Probate, or the process of proving the validity of a will, often gives rise to disputes between family members. However, such conflicts do not have to escalate into lengthy court battles and broken relationships. Many California probate court judges require disputing parties to go through mediation first. This conflict resolution method has repeatedly proven effective in reaching peaceable settlements.
What Is Probate Mediation?
Mediation is a non-binding, out-of-court method of resolving legal disputes. It involves an independent, neutral third party called the mediator, who facilitates discussions between the disputing parties.
The mediator guides both parties to consider various settlement options, and also helps them communicate more effectively with each other. She or he, however, cannot make a decision or impose a settlement. The disputing parties themselves must reach an agreement.
In California, disputing family members may voluntarily go through probate mediation, or it may be ordered by a judge. Some courts, such as in San Diego County, offer a free mediation program, but many families opt to hire a professional mediator on their own to keep the process entirely private and confidential.
Can Mediation Resolve Our Probate Issue?
A large majority of mediated cases are settled before they proceed to trial. There are certain situations, though, where mediation may not work.
In general, probate mediation can be helpful if settlement is hindered by emotions and poor communication. For instance, family members may be distressed over their loved one’s will or trust, that their discussions with each other tend to break down. A qualified mediator can help them overcome this barrier.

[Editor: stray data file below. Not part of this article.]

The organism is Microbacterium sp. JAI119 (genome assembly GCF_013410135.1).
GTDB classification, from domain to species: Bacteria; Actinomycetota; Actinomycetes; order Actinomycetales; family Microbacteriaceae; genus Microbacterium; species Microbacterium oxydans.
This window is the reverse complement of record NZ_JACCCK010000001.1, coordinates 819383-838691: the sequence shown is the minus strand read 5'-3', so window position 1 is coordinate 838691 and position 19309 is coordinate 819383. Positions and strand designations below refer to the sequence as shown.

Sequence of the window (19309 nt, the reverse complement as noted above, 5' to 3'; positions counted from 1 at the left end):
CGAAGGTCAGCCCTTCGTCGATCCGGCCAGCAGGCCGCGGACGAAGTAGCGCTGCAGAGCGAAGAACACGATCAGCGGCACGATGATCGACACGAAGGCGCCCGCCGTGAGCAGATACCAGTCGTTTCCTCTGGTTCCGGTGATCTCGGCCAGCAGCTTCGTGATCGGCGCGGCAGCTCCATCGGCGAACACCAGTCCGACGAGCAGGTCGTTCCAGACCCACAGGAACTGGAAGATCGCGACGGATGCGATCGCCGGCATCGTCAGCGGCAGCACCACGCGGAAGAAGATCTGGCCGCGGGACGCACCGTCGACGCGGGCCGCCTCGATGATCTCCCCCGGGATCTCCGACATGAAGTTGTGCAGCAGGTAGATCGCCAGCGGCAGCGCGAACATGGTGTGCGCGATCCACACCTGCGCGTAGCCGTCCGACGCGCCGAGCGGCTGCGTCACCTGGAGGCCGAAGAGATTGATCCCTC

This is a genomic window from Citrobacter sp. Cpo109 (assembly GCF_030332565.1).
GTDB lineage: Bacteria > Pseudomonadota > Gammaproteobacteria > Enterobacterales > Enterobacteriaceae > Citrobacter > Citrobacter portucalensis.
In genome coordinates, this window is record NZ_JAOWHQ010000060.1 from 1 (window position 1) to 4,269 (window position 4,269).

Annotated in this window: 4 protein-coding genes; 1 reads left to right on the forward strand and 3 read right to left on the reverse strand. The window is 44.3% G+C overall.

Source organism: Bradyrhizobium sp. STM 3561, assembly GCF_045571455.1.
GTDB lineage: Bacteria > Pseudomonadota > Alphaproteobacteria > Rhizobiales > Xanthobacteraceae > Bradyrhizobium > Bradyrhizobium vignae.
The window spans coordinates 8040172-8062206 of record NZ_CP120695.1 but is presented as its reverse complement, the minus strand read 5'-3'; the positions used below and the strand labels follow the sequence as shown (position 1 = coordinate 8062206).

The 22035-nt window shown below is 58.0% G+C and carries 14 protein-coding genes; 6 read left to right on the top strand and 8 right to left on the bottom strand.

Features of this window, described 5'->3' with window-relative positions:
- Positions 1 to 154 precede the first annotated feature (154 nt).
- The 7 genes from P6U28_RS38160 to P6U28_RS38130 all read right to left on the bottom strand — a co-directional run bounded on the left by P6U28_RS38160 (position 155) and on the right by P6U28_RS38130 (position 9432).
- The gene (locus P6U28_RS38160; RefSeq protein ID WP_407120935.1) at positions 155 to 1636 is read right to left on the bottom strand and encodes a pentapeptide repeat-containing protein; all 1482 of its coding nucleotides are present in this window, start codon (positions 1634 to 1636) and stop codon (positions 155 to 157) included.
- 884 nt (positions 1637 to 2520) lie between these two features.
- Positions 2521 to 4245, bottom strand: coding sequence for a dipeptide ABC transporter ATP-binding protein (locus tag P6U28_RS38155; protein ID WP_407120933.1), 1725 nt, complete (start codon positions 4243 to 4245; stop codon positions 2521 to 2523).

Mediation can also be valuable when there is some confusion about the will or trust. Perhaps one party feels that the other had undue influence on the creation of the document, or that an amendment was made improperly. Mediation helps clarify these concerns, minimizing friction between the parties.
Mediation is not recommended if there is a significant imbalance of power between the parties, or if there was a history of abuse or coercion between them.
How Does The Mediation Process Work?
In a typical probate mediation process, the disputing parties don’t spend much time in the same room. The mediator may want to meet with both of them together initially to present the issue and the process. Then, the mediator will confer with each party separately, going back and forth with proposed solutions until there is a common ground. The whole process commonly takes only one day.
How is the mediator selected? Both parties must agree on the choice of mediator. They can choose from the probate court’s list of mediators, or they can look into the private, accredited probate mediators serving the county.
In San Diego County and throughout Southern California, the mediators at Kanter Ostler Mediation can help resolve your probate dispute. Contact us at (619) 304-2244 today.